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A Taxonomy of Bias: The Cognitive Miser

52 Post author: Kaj_Sotala 02 July 2010 06:38PM

This is the second part in a mini-sequence presenting content from Keith E. Stanovich's excellent book What Intelligence Tests Miss: The psychology of rational thought. It will culminate in a review of the book itself.

Noting that there are many different kinds of bias, Keith Stanovich proposes a classification scheme for bias that has two primary categories: the Cognitive Miser, and Mindware Problems. Today, I will discuss the Cognitive Miser category, which has the subcategories of Default to the Autonomous Mind, Serial Associative Cognition with a Focal Bias, and Override Failure.

The Cognitive Miser

Cognitive science suggests that our brains use two different kinds of systems for reasoning: Type 1 and Type 2. Type 1 is quick, dirty and parallel, and requires little energy. Type 2 is energy-consuming, slow and serial. Because Type 2 processing is expensive and can only work on one or at most a couple of things at a time, humans have evolved to default to Type 1 processing whenever possible. We are "cognitive misers" - we avoid unnecessarily spending Type 2 cognitive resources and prefer to use Type 1 heuristics, even though this might be harmful in a modern-day environment.

Stanovich further subdivides Type 2 processing into what he calls the algorithmic mind and the reflective mind. He argues that the reason why high-IQ people can fall prey to bias almost as easily as low-IQ people is that intelligence tests measure the effectiveness of the algorithmic mind, whereas many reasons for bias can be found in the reflective mind. An important function of the algorithmic mind is to carry out cognitive decoupling - to create copies of our mental representations about things, so that the copies can be used in simulations without affecting the original representations. For instance, a person wondering how to get a fruit down from a high tree will imagine various ways of getting to the fruit, and by doing so he operates on a mental concept that has been copied and decoupled from the concept of the actual fruit. Even when he imagines the things he might do to the fruit, he never confuses the fruit he has imagined in his mind with the fruit that's still hanging in the tree (the two concepts are decoupled). If he did, he might end up believing that he could get the fruit down by simply imagining himself taking it down. High performance on IQ tests indicates an advanced ability for cognitive decoupling.

In contrast, the reflective mind embodies various higher-level goals as well as thinking dispositions. Various psychological tests of thinking dispositions measure things such as the tendency to collect information before making up one's mind, the tendency to seek various points of view before coming to a conclusion, the disposition to think extensively about a problem before responding, the tendency to calibrate the degree of strength of one's opinion to the degree of evidence available, the tendency to think about future consequences before taking action, the tendency to explicitly weigh pluses and minuses of situations before making a decision, and the tendency to seek nuance and avoid absolutism. All things being equal, a high-IQ person would have a better chance of avoiding bias if they stopped to think things through, but a higher algorithmic efficiency doesn't help them if it's not in their nature to ever bother doing so. In tests of rational thinking where the subjects are explicitly instructed to consider the issue in a detached and objective manner, there's a correlation of .3 - .4 between IQ and test performance. But if such instructions are not given, and people are free to reason in a biased or unbiased way as they wish (like in real life), the correlation between IQ and rationality falls to nearly zero!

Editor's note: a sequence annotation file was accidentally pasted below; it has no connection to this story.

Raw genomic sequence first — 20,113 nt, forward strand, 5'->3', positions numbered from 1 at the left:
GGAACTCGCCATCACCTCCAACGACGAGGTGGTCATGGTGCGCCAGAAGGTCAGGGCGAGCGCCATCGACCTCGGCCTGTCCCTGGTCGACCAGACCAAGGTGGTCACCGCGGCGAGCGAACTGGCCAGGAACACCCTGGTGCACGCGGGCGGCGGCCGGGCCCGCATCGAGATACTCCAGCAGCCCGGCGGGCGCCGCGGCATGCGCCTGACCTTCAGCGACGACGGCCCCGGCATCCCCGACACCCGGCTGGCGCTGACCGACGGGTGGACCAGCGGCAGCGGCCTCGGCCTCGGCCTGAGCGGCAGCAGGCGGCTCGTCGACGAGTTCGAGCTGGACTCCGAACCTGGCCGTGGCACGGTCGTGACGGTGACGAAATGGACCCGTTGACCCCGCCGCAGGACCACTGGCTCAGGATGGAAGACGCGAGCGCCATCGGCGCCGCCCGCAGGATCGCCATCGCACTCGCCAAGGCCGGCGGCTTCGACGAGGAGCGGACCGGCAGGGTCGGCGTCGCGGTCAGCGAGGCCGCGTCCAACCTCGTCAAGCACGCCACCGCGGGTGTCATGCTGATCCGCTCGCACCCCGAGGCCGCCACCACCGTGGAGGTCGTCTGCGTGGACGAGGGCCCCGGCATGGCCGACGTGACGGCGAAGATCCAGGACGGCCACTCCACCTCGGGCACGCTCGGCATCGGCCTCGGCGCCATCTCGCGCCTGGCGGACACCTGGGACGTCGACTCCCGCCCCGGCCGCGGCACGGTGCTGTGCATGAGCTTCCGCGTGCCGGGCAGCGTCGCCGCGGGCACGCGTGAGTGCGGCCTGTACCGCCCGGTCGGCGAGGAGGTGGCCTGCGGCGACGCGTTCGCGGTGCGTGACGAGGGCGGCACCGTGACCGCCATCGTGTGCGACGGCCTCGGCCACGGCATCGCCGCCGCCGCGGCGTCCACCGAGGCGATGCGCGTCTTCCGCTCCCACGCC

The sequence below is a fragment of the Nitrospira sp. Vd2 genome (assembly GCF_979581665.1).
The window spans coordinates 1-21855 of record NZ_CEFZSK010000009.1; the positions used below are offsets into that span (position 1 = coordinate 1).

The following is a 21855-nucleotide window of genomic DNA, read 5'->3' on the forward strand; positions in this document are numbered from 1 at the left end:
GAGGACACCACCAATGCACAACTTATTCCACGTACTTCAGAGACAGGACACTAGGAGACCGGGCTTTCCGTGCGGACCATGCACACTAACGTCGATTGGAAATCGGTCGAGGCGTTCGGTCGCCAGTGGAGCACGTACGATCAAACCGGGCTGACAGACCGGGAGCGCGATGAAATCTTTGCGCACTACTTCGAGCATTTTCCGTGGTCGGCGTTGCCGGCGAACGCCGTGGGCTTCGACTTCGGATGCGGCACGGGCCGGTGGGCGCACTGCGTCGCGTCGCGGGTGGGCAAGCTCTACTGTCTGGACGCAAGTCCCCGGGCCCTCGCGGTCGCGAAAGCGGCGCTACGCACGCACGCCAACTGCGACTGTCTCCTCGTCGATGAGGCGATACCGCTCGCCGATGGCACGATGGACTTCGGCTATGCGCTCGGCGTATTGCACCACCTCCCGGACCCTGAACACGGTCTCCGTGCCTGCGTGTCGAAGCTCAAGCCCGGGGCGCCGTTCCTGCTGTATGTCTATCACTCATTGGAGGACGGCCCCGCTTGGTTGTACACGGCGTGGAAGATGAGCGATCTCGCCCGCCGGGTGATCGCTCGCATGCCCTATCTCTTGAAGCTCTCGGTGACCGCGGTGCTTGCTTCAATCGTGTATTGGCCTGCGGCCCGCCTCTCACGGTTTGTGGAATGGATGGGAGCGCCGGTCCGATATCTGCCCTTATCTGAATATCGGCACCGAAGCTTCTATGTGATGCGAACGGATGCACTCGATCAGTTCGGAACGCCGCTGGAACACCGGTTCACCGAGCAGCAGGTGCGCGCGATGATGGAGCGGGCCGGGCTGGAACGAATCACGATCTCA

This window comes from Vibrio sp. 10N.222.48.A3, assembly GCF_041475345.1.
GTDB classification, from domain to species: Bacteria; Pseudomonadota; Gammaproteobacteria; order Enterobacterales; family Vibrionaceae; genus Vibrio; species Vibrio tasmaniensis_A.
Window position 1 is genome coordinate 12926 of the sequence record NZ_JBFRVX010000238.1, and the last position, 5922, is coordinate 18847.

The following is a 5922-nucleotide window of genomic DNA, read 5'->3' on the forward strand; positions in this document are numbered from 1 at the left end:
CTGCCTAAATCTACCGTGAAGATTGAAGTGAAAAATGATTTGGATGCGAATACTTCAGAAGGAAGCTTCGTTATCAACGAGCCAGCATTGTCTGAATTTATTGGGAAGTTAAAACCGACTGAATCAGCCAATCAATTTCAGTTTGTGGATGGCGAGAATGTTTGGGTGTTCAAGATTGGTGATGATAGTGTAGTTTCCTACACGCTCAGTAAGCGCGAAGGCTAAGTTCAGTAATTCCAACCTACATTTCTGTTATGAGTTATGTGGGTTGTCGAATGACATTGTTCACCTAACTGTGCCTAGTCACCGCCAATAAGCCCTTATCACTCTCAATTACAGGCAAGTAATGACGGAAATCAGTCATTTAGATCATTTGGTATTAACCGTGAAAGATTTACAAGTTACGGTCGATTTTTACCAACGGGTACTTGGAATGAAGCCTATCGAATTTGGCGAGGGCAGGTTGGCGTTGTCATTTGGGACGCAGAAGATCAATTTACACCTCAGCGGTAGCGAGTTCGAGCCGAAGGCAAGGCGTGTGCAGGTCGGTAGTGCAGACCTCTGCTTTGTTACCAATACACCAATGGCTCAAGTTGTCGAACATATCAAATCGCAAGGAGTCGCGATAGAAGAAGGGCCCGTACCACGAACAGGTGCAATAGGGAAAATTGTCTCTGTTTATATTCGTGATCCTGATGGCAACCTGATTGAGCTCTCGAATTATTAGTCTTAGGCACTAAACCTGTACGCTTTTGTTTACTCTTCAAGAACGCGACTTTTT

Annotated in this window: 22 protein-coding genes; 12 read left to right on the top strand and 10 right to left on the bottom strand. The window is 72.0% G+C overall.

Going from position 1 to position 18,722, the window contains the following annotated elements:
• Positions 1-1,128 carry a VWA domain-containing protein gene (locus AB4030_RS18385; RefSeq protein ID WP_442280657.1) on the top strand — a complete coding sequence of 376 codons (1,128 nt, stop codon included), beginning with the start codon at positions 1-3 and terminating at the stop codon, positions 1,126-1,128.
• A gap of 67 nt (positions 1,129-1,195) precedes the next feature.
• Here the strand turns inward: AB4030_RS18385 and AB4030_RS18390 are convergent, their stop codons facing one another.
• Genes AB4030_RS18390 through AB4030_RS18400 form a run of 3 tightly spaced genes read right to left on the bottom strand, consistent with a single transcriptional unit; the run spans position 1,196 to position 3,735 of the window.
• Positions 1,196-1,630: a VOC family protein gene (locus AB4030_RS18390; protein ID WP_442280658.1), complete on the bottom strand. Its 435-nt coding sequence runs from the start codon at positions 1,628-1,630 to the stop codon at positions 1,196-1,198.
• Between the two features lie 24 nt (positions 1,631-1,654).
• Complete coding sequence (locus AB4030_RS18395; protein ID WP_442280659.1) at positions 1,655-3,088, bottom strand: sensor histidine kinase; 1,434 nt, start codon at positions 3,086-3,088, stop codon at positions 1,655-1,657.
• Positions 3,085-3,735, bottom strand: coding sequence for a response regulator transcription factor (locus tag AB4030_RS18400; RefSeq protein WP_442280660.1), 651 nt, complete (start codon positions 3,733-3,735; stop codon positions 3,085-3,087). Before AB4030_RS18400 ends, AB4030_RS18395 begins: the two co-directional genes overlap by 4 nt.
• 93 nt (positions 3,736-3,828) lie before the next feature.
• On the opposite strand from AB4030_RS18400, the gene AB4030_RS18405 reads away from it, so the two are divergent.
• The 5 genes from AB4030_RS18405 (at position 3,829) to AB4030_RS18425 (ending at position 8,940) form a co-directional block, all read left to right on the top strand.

Modeling the mind purely in terms of Type 1 and Type 2 systems would do a poor job of explaining the question of why intelligent people only do better at good thinking if you tell them in advance what "good thinking" is. It is much better explained by a three-level model where the reflective mind may choose to "make a function call" to the algorithmic mind, which in turn will attempt to override the autonomous Type 1 processes. A failure of rationality may happen either if the reflective mind fails to activate the algorithmic mind, or if the algorithmic mind fails to override the autonomous mind. This gives us a three-level classification of this kind of bias.

Default to the Autonomous Mind

Defaulting to the autonomous mind is the most shallow kind of thought, where no Type 2 processing is done at all. The reflective mind fails to react and activate the algorithmic mind. Stanovich considers biases such as impulsively associative thinking and affect substitution (evaluating something primarily based on its affect) to be caused by this one.

Serial Associative Cognition with a Focal Bias

In this mode of thinking, Type 2 processes are engaged, but they are too conservative in their use of resources. For instance, consider the following problem (answer in rot13 below):

Jack is looking at Anne but Anne is looking at George. Jack is married but George is not. Is a married person looking at an unmarried person? A) Yes B) No C) Cannot be determined.

Gur pbeerpg nafjre, juvpu yrff guna 20 creprag bs crbcyr trg, vf N. Vs Naar vf zneevrq, gura gur nafjre vf "Lrf", orpnhfr fur'f ybbxvat ng Trbetr jub'f hazneevrq. Vs Naar vf hazneevrq, gura gur nafjre vf "Lrf" orpnhfr fur'f orvat ybbxrq ng ol Wnpx, jub'f zneevrq.